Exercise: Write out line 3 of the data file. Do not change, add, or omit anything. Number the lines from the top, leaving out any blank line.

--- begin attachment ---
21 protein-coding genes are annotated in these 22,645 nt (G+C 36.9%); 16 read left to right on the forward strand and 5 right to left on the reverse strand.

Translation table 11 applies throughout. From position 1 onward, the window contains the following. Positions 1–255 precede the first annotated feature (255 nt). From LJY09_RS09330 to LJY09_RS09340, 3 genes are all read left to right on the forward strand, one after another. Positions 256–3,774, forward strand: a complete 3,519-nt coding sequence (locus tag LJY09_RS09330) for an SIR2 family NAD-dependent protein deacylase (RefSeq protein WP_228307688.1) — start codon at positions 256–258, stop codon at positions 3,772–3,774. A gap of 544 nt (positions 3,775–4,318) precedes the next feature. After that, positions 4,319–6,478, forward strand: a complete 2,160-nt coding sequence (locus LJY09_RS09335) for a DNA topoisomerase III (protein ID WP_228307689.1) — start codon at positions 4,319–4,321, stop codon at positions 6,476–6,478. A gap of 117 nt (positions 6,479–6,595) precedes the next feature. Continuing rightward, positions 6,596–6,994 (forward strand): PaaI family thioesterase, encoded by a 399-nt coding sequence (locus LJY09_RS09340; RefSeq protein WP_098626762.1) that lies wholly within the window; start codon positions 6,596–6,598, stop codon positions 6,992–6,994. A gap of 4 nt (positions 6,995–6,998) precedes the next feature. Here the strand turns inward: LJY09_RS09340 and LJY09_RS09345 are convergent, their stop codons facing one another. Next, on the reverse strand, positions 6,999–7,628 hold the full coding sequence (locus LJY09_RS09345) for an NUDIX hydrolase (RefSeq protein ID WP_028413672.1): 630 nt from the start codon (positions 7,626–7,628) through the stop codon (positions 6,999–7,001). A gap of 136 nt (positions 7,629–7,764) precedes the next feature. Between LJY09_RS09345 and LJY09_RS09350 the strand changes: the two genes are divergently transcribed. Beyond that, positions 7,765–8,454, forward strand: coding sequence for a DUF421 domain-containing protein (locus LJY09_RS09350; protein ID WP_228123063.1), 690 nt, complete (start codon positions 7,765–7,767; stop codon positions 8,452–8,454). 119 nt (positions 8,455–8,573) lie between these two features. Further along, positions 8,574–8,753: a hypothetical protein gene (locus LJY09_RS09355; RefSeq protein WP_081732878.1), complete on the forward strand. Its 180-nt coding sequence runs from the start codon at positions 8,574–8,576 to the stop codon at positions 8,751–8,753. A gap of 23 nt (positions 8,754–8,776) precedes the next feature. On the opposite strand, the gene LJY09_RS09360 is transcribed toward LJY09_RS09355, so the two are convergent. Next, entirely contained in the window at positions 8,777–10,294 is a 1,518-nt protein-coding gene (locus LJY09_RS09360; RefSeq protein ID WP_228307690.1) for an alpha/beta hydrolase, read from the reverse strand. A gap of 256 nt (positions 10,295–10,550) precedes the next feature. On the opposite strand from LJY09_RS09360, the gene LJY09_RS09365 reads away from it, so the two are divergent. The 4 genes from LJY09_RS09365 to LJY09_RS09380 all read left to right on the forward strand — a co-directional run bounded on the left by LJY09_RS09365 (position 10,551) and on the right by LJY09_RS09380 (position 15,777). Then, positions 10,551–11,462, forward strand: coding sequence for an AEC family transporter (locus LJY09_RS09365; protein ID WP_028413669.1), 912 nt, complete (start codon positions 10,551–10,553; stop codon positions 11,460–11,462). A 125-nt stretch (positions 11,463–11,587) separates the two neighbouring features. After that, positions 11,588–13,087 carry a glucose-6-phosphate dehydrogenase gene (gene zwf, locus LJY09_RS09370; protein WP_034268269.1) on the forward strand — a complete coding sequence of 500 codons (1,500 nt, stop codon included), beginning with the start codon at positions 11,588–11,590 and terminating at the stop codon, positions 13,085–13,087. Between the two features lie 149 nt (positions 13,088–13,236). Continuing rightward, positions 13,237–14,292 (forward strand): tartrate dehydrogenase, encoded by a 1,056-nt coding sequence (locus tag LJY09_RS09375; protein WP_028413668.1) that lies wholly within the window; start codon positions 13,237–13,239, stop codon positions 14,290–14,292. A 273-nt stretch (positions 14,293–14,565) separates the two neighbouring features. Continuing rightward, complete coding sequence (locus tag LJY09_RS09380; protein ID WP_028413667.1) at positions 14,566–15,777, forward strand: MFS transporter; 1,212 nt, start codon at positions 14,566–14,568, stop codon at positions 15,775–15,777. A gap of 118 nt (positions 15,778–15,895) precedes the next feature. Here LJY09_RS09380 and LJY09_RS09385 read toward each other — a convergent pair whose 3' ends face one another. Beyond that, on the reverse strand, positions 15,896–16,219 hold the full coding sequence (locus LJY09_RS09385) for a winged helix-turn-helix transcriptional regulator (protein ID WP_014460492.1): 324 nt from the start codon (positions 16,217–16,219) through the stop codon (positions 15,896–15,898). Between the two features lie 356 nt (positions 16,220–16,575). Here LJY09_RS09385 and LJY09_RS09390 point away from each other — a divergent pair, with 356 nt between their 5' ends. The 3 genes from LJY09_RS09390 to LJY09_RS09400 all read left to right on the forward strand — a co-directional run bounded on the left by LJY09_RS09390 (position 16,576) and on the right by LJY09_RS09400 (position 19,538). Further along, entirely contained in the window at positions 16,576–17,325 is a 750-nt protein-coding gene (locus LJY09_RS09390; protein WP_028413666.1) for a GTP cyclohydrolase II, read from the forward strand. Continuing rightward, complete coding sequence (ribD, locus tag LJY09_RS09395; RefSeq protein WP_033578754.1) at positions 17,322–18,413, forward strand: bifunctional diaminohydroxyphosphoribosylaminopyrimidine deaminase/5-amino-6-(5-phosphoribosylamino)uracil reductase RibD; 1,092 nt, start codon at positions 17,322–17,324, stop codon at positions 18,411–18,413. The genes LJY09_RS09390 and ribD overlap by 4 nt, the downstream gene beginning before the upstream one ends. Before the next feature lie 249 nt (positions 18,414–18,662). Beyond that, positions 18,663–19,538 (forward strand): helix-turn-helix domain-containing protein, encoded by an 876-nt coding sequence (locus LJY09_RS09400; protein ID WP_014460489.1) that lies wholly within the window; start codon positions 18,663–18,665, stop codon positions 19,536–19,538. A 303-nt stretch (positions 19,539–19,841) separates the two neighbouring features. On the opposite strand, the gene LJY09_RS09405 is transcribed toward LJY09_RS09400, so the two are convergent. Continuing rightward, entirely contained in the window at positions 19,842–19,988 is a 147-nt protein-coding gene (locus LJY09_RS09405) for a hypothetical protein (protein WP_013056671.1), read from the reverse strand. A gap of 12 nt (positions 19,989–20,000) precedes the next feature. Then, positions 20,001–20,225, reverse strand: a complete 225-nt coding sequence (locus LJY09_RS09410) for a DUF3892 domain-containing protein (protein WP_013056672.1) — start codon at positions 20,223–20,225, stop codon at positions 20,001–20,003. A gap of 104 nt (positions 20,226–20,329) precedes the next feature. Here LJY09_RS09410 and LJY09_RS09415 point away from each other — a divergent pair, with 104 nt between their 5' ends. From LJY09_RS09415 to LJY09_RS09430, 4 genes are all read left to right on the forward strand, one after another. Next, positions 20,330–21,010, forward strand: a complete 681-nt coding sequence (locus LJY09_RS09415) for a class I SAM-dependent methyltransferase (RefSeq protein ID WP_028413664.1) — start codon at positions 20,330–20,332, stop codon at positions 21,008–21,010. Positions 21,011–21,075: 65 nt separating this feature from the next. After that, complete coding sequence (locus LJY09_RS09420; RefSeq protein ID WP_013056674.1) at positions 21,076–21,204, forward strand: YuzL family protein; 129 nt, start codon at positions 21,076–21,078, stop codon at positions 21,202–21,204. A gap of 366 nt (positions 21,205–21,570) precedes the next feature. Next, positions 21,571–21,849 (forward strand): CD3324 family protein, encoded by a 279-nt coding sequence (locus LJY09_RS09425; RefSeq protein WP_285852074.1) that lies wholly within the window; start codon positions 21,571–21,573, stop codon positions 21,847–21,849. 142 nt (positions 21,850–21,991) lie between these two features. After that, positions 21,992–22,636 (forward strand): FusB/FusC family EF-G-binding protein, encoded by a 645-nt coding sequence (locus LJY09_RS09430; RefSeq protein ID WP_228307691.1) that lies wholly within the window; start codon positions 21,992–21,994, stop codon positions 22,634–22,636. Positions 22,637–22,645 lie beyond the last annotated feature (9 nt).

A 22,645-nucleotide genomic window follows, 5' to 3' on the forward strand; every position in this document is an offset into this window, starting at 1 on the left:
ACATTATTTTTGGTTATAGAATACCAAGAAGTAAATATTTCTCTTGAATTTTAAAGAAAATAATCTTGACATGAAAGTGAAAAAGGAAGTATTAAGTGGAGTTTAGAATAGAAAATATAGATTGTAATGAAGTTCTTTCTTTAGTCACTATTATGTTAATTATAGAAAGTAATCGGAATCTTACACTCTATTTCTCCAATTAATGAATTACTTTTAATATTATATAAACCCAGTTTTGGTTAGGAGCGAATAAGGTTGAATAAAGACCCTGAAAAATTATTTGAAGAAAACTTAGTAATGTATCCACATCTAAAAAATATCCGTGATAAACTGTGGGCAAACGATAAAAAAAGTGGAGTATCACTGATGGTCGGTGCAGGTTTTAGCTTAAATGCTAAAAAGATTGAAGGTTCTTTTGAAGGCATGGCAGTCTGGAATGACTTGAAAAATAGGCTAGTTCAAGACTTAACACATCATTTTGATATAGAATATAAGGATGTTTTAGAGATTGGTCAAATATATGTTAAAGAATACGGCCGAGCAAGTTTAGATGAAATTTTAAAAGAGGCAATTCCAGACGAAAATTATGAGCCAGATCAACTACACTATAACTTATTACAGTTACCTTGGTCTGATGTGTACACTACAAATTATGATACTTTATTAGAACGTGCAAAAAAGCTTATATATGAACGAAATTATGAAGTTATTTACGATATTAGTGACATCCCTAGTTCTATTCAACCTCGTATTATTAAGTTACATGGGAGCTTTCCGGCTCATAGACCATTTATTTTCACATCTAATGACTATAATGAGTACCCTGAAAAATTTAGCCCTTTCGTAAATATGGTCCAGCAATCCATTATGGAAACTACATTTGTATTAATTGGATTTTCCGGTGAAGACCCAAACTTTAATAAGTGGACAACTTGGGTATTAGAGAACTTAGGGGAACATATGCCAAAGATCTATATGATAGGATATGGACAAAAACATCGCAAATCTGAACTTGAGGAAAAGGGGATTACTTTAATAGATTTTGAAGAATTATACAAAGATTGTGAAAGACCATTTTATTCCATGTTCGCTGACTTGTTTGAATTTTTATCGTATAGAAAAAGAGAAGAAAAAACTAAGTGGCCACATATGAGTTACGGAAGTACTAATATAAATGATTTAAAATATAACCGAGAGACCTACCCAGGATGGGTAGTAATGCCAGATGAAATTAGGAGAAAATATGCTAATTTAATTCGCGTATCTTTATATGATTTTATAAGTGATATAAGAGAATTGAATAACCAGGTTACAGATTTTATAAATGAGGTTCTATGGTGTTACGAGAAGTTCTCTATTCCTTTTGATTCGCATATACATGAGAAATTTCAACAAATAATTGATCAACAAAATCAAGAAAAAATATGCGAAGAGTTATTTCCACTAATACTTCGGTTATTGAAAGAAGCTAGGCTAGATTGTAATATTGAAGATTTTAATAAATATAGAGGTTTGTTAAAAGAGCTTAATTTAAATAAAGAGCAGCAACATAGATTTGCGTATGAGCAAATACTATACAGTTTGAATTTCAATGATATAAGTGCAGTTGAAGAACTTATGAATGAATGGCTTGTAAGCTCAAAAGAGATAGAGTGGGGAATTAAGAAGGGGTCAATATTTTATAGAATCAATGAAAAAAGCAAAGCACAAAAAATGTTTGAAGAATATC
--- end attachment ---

A 22,645-nucleotide genomic window follows, 5' to 3' on the forward strand; every position in this document is an offset into this window, starting at 1 on the left: